“We can’t enforce zero tolerance unless that changes,” he said.
Msgr. King said objective standards of evidence and procedures are needed to enforce a zero tolerance policy that preserves the rights and reputation of the accused, and gives victims a process that allows them to tell their story and seek justice. One important reform, he said, is the Church’s justice system needs to involve laity in ecclesiastical trials, and avoid the appearance of “clerics judging other clerics.”
“We have very competent lay canon lawyers who could serve as judges,” he said.
Another issue, Msgr. King added, is that the 1983 Code of Canon Law lacks many prescribed punishments for clerics convicted of moral crimes committed against youth and adults. The 1983 revision of the existing 1917 code, following the Second Vatican Council, had as one of its guiding principles to “minimize the overlap between [what is] moral and legal [canonical].” The authors preferred the moral reform of the offender, and viewed prescribed punishments as an opposing consideration.
“Frankly, that may not have worked for us so well,” he said. For that reason, in previous decades, allegations of sexual abuse or misconduct against adults were “largely treated as a moral offense.” Therapy and return to ministry were prescribed by bishops and psychological experts alike.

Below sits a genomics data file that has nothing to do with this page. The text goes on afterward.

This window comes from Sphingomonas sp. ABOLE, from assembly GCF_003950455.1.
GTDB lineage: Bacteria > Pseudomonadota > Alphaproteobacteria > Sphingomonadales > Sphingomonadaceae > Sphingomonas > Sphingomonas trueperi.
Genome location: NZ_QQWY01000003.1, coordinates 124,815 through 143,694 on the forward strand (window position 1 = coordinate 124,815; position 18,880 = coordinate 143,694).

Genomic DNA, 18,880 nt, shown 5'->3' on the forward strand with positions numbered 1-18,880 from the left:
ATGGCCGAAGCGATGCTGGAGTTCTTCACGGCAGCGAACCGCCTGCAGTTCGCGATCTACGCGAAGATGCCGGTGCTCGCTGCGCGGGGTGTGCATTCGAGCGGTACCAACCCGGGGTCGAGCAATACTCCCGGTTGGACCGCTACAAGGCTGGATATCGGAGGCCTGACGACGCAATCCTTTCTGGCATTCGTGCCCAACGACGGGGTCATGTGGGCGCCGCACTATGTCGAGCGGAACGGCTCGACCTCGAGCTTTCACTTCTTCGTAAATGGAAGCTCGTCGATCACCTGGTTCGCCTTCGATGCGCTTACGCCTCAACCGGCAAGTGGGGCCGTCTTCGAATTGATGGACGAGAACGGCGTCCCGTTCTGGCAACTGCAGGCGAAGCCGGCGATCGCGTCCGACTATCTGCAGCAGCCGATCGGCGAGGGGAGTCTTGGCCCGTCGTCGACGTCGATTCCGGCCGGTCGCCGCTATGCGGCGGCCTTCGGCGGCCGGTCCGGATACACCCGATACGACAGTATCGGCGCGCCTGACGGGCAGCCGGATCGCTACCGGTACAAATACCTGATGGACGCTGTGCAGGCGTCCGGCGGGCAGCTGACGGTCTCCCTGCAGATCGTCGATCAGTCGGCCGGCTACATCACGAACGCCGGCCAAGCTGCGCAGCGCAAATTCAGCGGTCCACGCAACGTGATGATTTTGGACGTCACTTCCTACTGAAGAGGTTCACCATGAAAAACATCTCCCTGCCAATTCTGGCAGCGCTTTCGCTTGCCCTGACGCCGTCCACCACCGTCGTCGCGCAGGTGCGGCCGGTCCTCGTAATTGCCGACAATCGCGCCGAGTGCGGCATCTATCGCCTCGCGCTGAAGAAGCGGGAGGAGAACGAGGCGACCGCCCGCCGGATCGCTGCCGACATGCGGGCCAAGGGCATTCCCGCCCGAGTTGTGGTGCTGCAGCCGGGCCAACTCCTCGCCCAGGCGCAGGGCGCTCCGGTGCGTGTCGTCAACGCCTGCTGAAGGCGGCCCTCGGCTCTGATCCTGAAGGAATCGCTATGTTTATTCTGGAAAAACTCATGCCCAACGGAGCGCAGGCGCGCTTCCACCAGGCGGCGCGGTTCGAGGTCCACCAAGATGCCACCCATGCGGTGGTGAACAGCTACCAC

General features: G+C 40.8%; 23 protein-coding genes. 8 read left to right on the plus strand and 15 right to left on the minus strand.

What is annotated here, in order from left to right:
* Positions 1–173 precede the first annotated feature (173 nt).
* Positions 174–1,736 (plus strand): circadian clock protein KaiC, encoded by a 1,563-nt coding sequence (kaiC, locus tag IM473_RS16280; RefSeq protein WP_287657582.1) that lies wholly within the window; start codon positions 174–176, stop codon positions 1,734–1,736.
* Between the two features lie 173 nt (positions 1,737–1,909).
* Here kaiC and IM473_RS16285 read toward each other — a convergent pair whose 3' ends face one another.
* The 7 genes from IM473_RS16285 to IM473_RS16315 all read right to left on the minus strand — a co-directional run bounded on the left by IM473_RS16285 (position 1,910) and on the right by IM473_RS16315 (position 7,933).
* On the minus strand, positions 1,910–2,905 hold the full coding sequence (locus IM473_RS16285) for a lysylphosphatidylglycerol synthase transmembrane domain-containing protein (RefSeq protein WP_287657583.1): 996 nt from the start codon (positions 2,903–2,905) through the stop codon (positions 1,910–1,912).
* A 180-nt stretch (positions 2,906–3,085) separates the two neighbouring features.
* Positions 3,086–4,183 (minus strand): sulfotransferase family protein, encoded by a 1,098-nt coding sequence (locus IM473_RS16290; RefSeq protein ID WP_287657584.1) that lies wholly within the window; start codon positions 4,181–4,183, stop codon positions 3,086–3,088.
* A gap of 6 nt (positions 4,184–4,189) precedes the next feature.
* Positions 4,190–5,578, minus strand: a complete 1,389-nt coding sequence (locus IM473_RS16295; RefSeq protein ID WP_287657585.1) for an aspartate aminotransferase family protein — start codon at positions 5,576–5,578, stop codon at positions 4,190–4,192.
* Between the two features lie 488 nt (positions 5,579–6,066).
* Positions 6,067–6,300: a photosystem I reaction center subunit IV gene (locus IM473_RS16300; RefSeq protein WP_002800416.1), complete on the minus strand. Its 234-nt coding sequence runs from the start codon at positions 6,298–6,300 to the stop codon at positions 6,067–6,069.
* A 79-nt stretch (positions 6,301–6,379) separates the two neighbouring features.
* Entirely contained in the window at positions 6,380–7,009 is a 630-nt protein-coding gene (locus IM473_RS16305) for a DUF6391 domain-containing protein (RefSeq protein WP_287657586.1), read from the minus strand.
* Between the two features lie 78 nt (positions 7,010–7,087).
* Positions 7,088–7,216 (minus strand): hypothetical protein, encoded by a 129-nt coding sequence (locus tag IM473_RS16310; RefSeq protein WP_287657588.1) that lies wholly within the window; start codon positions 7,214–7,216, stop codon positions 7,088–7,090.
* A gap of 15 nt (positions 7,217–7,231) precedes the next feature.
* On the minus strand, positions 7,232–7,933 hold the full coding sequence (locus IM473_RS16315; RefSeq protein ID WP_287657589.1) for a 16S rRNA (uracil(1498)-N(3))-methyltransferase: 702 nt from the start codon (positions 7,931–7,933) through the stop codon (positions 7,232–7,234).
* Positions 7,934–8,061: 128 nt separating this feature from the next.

“But there are times when punishment is appropriate,” he said, and the Church may be learning now with the current crisis that it needs to prescribe punishments “rather than expect civil government to be the enforcer of Church discipline.”
Msgr. King also noted, “We’re also seeing that canon law lacks objective directives for receiving and responding to allegations against bishops. This is a painful learning process, but we are seeing Church law evolve.”
Zero Tolerance for Complete Credibility
Frank Keating, former governor of Oklahoma, who first chaired the U.S. bishops’ National Review Board on clergy abuse after it was created in 2002, said the Church’s credibility as an institution is at stake in the sex abuse crisis.
He said the bishops at the synod need to realize the Church cannot afford to fail to set the groundwork for a global zero tolerance policy that kicks out sexual offenders. But he said the Church needs also to punish bishops who cover up clerical sex abuse, which has led to a massive loss of faith, and credibility in the Church’s message.
“Those devils in clerical garb don’t realize what they’re doing to people,” he said.
Keating said his board listened to parents talk about the sexual abuse of their 11-year old boy — just one of the youths he learned about who eventually lost their lives to suicide.
Keating said to his knowledge the bishops have largely escaped punishment for their role in allowing priests to destroy these lives — and he said bishops do not deserve a pass for mistakes. At the same time, the Church’s zero tolerance policy and due process for the accused should go hand in hand.
“You need to have a burden of proof, at least the preponderance of the evidence,” Keating said, citing the standard for convictions in civil court. “If there’s one offense and it is proven, you’re gone.”
Peter Jesserer Smith is a Register staff writer.